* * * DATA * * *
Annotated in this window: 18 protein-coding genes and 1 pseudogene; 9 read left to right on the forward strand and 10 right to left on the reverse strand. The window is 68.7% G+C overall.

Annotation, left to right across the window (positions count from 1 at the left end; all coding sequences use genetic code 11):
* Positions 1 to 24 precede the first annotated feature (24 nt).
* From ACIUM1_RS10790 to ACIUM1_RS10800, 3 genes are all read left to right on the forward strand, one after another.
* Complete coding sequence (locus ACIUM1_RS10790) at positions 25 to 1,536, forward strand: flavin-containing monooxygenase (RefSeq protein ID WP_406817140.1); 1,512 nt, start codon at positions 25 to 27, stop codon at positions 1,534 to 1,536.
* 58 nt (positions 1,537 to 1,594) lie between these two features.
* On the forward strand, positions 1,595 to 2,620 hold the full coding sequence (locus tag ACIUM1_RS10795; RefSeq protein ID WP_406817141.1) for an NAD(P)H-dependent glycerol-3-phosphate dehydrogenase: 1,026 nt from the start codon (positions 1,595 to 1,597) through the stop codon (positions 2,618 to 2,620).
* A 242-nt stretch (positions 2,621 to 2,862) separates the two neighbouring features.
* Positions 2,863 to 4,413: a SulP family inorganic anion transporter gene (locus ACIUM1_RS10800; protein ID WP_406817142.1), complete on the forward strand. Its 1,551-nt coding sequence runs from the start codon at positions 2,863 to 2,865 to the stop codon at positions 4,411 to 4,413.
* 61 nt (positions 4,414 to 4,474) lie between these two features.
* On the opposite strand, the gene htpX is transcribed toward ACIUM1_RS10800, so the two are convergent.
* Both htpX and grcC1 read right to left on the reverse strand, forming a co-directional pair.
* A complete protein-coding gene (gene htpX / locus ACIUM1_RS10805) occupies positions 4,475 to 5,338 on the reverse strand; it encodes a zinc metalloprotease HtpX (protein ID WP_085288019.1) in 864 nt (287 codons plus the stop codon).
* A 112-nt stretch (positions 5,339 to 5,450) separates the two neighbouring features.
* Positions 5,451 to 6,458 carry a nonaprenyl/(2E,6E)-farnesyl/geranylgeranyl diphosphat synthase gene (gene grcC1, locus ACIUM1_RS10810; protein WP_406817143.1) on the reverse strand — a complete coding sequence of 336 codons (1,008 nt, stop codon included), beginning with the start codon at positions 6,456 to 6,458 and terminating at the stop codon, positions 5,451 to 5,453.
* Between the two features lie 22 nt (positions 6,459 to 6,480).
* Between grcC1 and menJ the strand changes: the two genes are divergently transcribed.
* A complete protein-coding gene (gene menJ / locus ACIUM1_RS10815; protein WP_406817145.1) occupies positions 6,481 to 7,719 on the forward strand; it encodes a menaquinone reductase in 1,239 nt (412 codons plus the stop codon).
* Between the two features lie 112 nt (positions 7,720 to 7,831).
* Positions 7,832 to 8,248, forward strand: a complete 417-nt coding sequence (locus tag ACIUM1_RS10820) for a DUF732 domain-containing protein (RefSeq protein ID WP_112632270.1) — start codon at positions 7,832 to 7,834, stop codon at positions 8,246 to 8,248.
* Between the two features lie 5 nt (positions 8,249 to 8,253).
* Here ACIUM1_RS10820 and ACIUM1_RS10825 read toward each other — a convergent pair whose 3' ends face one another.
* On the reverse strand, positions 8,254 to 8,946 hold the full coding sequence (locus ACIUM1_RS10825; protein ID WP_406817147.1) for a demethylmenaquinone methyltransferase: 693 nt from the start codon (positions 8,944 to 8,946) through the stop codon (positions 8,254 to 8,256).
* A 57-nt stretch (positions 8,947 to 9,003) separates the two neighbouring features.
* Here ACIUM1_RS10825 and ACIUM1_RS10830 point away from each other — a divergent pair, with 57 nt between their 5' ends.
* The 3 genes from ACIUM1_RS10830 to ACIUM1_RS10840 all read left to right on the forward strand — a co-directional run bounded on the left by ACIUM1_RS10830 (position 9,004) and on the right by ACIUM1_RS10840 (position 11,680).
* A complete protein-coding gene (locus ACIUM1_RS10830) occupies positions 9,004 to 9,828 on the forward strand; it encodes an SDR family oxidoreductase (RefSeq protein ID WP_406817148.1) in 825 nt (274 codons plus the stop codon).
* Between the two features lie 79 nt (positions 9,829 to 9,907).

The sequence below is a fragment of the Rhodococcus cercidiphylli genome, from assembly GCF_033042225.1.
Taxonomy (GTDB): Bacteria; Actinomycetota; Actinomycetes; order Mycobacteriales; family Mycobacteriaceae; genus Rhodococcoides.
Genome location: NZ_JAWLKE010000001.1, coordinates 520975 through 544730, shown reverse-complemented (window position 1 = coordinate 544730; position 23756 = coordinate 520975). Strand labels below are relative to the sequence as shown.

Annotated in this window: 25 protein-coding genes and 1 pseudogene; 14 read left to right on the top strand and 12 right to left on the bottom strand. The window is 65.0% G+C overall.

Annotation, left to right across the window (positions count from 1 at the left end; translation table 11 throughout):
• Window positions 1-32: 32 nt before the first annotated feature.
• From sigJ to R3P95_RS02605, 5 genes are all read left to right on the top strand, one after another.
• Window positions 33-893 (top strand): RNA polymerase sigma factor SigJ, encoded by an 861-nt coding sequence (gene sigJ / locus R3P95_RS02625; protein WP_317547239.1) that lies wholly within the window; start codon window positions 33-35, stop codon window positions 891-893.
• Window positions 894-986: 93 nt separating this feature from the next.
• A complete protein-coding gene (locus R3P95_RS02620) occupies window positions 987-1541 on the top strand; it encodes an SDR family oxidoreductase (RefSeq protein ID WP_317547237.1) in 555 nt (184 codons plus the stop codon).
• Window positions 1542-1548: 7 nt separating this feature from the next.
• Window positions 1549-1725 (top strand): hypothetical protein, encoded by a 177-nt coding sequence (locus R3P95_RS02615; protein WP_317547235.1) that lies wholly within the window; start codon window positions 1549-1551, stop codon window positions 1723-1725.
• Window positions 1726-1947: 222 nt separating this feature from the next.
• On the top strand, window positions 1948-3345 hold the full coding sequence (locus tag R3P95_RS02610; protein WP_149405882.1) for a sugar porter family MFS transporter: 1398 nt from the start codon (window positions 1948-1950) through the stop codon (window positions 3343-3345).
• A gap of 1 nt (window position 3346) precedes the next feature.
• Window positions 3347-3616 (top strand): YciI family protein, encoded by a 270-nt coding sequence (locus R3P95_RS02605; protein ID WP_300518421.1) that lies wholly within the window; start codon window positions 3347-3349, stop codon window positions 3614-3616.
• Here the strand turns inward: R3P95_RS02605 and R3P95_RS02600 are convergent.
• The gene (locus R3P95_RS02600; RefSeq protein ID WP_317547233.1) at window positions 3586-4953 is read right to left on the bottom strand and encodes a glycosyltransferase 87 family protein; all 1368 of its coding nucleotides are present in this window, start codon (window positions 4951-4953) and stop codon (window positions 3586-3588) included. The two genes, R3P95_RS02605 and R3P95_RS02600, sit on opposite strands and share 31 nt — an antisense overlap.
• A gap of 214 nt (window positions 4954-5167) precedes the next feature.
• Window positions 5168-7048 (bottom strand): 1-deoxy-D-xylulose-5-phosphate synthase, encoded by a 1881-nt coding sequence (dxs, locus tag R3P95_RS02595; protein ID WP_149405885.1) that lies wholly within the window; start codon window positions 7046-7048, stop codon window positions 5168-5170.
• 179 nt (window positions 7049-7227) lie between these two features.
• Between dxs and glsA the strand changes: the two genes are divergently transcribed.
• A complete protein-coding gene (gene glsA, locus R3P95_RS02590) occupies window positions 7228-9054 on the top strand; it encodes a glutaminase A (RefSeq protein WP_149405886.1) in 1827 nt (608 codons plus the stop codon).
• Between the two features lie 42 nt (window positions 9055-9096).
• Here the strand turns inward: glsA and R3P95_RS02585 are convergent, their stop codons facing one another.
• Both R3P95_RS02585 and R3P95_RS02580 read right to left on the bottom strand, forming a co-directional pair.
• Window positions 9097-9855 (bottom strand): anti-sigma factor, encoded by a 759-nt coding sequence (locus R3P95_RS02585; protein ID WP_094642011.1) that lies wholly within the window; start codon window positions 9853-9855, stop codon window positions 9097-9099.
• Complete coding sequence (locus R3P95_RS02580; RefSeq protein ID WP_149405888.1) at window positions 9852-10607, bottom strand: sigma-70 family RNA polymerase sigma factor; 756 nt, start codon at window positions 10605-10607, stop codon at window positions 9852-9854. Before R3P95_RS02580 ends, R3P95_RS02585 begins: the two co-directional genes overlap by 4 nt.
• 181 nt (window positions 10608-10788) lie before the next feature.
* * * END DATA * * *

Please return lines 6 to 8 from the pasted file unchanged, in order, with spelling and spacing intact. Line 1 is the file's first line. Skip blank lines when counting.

* 58 nt (positions 1,537 to 1,594) lie between these two features.
* On the forward strand, positions 1,595 to 2,620 hold the full coding sequence (locus tag ACIUM1_RS10795; RefSeq protein ID WP_406817141.1) for an NAD(P)H-dependent glycerol-3-phosphate dehydrogenase: 1,026 nt from the start codon (positions 1,595 to 1,597) through the stop codon (positions 2,618 to 2,620).
* A 242-nt stretch (positions 2,621 to 2,862) separates the two neighbouring features.